Differential Interactions of Piscidins with Phospholipids and Lipopolysaccharides at Membrane Interfaces

Langmuir. 2020 May 12;36(18):5065-5077. doi: 10.1021/acs.langmuir.0c00017. Epub 2020 May 1.


Piscidins 1 and 3 (P1 and P3) are potent antimicrobial peptides isolated from striped bass. Their mechanism of action involves formation of amphipathic α-helices on contact with phospholipids and destabilization of the microbial cytoplasmic membrane. The peptides are active against both Gram-positive and Gram-negative bacteria, suggesting easy passage across the outer membrane. Here, we performed a comparative study of these two piscidins at the air-water interface on lipopolysaccharide (LPS) monolayers modeling the outer bacterial surface of Gram-negative organisms and on phospholipid monolayers, which mimic the inner membrane. The results show that P1 and P3 are highly surface active (log KAW ∼ 6.8) and have similar affinities to phospholipid monolayers (log Klip ≈ 7.7). P1, which is more potent against Gram negatives, exhibits a much stronger partitioning into LPS monolayers (log KLPS = 8.3). Pressure-area isotherms indicate that under increasing lateral pressures, inserted P1 repartitions from phospholipid monolayers back to the subphase or to a more shallow position with in-plane areas of ∼170 Å2 per peptide, corresponding to fully folded amphipathic α-helices. In contrast, peptide expulsion from LPS occurs with areas of ∼35 Å2, suggesting that the peptides may not form the similarly oriented, rigid secondary structures when they avidly intercalate between LPS molecules. Patch-clamp experiments on Escherichia coli spheroplasts show that when P1 and P3 reach the outer surface of the bacterial cytoplasmic membrane, they produce fluctuating conductive structures at voltages above 80 mV. The data suggests that the strong activity of these piscidins against Gram-negative bacteria begins with the preferential accumulation of peptides in the outer LPS layer followed by penetration into the periplasm, where they form stable amphipathic α-helices upon contact with phospholipids and attack the energized inner membrane.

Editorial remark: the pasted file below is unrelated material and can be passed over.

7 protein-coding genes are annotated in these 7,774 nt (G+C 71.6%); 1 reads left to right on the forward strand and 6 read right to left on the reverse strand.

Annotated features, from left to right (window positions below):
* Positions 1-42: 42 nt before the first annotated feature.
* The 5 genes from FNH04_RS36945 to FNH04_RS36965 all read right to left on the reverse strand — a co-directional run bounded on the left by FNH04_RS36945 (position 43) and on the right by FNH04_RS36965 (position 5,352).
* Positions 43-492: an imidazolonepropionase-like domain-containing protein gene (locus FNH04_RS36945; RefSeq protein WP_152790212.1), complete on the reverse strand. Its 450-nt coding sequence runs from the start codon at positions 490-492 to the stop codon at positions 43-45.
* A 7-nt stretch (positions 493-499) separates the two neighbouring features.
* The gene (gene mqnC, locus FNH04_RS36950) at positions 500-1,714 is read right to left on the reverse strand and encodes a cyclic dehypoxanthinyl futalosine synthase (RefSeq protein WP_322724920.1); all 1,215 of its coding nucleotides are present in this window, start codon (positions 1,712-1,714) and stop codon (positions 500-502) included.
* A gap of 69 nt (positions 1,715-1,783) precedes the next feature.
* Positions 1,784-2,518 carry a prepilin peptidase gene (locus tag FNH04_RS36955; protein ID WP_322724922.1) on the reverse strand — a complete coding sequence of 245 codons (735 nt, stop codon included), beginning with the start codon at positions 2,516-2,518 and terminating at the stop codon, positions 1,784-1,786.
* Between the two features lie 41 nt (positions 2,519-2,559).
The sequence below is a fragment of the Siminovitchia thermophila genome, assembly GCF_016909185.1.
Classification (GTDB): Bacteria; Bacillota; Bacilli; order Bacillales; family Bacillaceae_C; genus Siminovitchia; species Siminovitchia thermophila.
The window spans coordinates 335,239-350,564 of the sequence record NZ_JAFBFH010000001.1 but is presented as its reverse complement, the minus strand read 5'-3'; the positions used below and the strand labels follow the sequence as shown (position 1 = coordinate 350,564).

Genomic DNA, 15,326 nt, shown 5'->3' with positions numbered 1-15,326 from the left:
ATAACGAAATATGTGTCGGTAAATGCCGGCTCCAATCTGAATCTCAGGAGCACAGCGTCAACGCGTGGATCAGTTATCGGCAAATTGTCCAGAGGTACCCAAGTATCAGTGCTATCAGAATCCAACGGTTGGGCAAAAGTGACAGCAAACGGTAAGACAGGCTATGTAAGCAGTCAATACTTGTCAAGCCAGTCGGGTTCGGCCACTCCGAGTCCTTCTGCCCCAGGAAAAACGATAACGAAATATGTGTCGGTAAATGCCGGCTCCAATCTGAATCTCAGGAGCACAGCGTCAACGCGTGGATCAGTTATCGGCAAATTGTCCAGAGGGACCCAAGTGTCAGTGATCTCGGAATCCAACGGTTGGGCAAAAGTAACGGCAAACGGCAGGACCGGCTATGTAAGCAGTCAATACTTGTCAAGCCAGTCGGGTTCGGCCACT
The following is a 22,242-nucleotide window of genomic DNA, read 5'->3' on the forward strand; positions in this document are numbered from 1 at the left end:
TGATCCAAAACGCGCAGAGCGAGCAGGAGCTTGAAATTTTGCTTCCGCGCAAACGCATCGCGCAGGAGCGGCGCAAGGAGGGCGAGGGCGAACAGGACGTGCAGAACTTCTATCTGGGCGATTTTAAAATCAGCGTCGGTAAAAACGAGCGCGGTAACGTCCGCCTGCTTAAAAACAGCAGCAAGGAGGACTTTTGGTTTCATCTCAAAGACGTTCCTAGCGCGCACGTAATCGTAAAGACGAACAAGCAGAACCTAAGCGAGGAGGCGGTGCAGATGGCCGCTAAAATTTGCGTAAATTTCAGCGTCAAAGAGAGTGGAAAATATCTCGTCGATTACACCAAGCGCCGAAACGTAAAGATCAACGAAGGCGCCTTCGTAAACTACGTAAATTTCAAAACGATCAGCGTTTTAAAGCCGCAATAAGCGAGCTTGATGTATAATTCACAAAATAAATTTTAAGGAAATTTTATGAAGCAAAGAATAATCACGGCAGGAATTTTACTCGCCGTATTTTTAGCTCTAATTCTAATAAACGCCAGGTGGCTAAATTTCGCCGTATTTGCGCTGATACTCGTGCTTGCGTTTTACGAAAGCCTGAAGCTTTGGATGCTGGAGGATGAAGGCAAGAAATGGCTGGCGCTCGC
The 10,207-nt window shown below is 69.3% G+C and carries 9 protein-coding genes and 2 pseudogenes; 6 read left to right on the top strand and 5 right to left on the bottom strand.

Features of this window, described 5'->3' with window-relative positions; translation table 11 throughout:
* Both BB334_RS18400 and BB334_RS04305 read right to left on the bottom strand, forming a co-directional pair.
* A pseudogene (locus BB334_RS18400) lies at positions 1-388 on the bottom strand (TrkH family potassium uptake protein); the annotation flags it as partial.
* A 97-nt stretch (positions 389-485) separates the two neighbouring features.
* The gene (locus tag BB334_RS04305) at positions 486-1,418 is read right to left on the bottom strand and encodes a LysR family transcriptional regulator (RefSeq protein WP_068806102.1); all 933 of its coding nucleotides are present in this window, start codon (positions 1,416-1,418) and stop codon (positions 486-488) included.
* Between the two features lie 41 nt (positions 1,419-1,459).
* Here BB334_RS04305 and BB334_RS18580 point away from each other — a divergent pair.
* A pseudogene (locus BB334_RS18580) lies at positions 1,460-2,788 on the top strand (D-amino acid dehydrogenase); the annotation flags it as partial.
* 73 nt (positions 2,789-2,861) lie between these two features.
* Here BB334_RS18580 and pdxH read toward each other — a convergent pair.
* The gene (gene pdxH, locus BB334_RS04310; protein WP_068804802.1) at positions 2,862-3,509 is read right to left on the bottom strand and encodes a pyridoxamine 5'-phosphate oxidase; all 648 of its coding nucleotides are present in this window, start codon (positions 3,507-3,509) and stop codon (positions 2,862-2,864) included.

Publication types

  • Research Support, N.I.H., Extramural
  • Research Support, U.S. Gov't, Non-P.H.S.

MeSH terms

  • Anti-Bacterial Agents
  • Cell Membrane
  • Gram-Negative Bacteria
  • Gram-Positive Bacteria
  • Lipopolysaccharides*
  • Phospholipids*


  • Anti-Bacterial Agents
  • Lipopolysaccharides
  • Phospholipids